Richard Bodle was an amateur English cricketer.
Epsom Down near Epsom was used as a venue for two first-class cricket matches between 1816 and 1819. Both were between the local Epsom Cricket Club and the Hampshire county team. The approximate location of the ground today would be near Epsom Downs Racecourse.
Robert Groom was an English cricketer. Groom's batting style is unknown. He was born at Shoreditch, Middlesex.
Cwrw was a British Thoroughbred racehorse and sire and best known for winning the classic 2000 Guineas in 1812. In a racing career which lasted from April 1812 until September 1816 he won six of his twenty-six races. He won the 2000 Guineas on his racing debut in a race which led indirectly to a change in the betting rules in the United Kingdom. Cwrw won his two other races in 1812, but the rest of his career was relatively undistinguished. He passed through the hands of various owners winning once in 1813, once in 1814 and once in 1816. He was retired from racing and exported to stand as a breeding stallion in South Africa. Cwrw is the Welsh word for beer.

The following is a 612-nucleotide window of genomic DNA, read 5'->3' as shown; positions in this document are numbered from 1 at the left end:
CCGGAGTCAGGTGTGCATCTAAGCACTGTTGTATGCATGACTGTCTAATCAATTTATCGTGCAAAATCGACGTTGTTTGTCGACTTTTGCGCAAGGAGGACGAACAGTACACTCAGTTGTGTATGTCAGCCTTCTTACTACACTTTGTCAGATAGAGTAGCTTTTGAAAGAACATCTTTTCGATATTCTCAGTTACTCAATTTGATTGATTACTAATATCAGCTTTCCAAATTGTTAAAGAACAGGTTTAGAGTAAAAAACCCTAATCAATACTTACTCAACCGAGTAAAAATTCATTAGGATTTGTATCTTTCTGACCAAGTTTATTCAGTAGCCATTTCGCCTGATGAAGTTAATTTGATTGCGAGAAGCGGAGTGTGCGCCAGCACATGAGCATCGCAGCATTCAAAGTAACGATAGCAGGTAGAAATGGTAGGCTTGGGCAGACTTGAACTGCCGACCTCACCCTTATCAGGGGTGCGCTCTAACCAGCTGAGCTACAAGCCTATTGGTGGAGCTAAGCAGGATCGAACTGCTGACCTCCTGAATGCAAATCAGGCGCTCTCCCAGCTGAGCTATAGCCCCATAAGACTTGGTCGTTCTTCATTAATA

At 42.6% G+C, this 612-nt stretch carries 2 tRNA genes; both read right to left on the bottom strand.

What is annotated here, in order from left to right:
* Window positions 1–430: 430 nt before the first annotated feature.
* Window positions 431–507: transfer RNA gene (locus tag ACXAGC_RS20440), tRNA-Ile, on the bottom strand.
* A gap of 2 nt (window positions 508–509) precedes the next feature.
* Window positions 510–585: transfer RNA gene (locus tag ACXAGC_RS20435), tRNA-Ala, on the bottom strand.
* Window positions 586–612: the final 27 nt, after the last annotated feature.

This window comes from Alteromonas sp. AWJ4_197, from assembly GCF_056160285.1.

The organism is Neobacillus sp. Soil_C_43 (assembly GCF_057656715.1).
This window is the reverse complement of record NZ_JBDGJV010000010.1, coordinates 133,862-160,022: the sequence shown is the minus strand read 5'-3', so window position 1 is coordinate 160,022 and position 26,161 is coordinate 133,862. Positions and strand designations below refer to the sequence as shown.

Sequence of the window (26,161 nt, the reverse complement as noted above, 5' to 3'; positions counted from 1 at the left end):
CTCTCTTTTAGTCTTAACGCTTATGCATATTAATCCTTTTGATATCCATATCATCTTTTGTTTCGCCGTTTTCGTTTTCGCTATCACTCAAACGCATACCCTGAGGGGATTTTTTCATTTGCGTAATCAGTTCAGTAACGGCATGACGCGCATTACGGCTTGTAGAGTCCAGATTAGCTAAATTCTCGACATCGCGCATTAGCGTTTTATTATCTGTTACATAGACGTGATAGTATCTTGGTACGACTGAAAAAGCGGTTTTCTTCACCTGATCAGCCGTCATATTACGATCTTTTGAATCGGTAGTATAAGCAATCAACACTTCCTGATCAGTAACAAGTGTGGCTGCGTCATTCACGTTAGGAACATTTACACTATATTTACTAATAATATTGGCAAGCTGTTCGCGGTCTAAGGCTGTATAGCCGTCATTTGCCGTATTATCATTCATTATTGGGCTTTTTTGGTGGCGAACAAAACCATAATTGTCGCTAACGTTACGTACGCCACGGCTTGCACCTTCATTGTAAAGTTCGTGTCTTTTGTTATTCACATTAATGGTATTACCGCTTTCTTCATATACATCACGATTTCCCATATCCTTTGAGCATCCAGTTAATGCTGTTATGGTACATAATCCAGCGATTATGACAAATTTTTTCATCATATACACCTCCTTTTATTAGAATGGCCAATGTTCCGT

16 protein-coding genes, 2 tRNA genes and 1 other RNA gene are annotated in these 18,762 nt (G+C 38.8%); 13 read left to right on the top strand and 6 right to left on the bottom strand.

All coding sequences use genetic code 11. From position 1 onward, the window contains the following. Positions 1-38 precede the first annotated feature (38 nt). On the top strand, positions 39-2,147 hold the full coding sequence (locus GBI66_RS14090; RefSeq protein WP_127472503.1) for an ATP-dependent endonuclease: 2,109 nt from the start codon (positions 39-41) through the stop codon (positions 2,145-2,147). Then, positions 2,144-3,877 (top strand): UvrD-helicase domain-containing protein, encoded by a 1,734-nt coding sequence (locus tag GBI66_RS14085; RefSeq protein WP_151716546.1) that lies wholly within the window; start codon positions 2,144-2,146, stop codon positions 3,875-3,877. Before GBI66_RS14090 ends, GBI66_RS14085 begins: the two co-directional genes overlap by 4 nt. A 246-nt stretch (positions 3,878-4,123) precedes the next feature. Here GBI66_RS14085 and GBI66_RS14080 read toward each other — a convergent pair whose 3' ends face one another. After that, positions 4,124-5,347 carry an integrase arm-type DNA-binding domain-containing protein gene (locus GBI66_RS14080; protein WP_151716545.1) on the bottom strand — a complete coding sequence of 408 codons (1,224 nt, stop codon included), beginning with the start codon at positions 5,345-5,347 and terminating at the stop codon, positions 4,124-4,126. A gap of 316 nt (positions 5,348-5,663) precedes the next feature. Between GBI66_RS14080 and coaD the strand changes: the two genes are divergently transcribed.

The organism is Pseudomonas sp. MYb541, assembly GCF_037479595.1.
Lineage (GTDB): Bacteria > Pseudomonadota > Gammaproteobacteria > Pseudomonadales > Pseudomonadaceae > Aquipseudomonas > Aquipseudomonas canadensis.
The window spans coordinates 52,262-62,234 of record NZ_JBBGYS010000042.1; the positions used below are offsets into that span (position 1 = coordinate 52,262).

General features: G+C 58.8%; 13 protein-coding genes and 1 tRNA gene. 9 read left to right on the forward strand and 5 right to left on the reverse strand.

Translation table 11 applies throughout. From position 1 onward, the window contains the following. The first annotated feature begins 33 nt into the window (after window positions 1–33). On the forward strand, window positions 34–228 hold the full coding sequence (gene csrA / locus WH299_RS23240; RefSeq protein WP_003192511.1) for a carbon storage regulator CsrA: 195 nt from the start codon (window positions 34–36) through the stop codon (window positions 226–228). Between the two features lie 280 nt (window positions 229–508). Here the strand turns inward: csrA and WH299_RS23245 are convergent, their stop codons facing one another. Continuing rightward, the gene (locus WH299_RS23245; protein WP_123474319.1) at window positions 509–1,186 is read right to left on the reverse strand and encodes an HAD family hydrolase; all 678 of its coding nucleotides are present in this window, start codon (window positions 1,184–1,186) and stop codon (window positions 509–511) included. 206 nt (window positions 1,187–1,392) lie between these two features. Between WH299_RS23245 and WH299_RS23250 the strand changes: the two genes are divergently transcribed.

Charles William Beauclerk was an English first-class cricketer active 1835–37 who played for Oxford University and Marylebone Cricket Club (MCC). The son of Lord Frederick Beauclerk, he was born in Kimpton, Hertfordshire and died in Boulogne-sur-Mer. He appeared in twelve first-class matches.
George Frederick Baskerville Mortimer was an English first-class cricketer.